Patch/Configuration Management, Vulnerability Management

The money trail

It is easier than one might think to find online forums and other sites actively advertising and peddling the latest vulnerabilities, trojans, phishing kits and stolen credit card numbers — known simply as dumps.

This underground community is thriving and getting more organized by the day. It is being fueled by easy customer access to low-cost products with high profit potential, say many experts. Stolen personal information, for example, sells for as little as $2, and dumps begin as low as $10. The prices stay low because the supply is so large, experts say. Yet this pilfered merchandise can yield exponentially more for the buyer.

But beyond the economic model, the black market's success rests on its anonymity. Buyers and sellers transfer funds almost entirely through web-based transaction services, many of which fail to properly validate the identity of users, says Amir Orad, vice president of marketing with RSA Consumer Solutions, a division of RSA Security, Bedford, Mass., which monitors fraudulent online activity.

"Just like they can go to a bank with a forged ID to open a fake account, you can do the same online," he says. "There's no camera taking your picture. It's easier online. You can pretend to be a man if you're a woman."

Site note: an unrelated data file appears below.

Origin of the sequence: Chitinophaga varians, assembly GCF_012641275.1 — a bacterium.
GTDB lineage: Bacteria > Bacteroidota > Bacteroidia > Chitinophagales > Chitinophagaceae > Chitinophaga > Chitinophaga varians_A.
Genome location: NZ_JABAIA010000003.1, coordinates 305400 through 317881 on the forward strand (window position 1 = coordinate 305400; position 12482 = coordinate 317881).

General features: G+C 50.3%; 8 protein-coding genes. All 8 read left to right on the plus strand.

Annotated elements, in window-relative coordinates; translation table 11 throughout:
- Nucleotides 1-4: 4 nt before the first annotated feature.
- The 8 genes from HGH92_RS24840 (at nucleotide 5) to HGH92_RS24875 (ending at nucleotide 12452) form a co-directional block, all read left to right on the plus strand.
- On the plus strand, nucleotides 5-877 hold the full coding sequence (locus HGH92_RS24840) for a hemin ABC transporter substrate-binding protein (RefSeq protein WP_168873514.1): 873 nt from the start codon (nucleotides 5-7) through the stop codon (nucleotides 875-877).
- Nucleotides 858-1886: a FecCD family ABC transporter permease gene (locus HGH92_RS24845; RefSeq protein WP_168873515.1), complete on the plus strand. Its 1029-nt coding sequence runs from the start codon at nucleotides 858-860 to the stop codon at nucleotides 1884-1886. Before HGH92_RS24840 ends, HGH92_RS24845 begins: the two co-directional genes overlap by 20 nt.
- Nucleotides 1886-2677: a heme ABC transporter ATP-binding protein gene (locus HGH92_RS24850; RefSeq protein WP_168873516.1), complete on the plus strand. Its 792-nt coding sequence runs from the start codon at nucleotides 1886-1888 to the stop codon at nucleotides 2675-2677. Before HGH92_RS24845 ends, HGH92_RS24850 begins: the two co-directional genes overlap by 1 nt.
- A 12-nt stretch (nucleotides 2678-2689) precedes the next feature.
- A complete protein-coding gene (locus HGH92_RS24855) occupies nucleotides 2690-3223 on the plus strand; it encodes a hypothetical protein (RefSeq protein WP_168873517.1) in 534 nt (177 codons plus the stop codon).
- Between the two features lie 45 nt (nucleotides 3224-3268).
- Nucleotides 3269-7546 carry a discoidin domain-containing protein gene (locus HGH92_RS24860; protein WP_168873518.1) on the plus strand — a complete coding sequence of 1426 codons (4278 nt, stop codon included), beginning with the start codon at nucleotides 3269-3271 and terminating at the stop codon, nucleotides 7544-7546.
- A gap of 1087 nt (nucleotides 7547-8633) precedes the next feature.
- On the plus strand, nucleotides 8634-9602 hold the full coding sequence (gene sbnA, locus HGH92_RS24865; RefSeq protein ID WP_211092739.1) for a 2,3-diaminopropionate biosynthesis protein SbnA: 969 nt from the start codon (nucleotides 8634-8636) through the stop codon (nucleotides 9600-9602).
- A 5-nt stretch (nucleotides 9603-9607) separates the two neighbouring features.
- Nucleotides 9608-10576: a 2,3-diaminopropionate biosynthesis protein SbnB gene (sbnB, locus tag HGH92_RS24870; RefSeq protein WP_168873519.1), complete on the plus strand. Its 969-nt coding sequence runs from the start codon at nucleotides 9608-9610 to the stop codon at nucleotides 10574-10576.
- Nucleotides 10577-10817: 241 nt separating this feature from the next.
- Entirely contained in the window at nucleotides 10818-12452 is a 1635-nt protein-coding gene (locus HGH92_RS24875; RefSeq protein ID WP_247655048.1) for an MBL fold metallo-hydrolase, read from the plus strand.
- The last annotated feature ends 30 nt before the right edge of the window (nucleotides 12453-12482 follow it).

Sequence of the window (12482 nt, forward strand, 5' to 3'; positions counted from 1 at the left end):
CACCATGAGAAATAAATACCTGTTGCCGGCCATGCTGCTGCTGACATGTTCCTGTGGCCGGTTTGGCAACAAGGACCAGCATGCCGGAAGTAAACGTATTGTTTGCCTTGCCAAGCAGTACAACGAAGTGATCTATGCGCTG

Having these web-based transaction methods available is helping the underground market expand in scope, experts say.

"It makes it a little bit harder to track them down because the best way to catch these electronic criminals is to follow the money trail," says Jerry Dixon, deputy director, National Cyber Security Division for the United States Computer Emergency Readiness Team (US-CERT).

Buyers and sellers are more comfortable conducting business anonymously via the web instead of having to meet in a "dark alley" to exchange cash, Orad says. Typically the goods are advertised on open forums and sales are finalized in private IRC channels.

"[Web-based transaction services] are definitely contributing to the underground market," Orad says. "It's lowering the bar to commit these crimes."

e-gold preferred

Peruse many of the sites that offer cybercrime merchandise and chances are the peddler is asking for payment via some web-based transaction service. Most popular seems to be e-gold, a 10-year-old payment system that backs transfers by a 100 percent reserve of physical gold. Since its inception, e-gold has settled nearly 60 million transactions across 165 countries.

But e-gold also has drawn the fancy of cybercriminals, says Herbert Thompson, chief security strategist with Boston-based Security Innovation.

"You're trading fractional ownership of gold," he says. "You're not trading money in sovereign currency. There are benefits there from an underground perspective."

e-gold, based in Florida but registered in Nevis, West Indies, drew national attention when it was harshly criticized in a January Business Week investigative report. The story focused less on e-gold being used to buy and sell malware and stolen information and more on law enforcement's interest in cybercriminals using the service to launder money. The piece portrays e-gold as largely anonymous and unregulated, with few controls in place to verify legitimate transactions.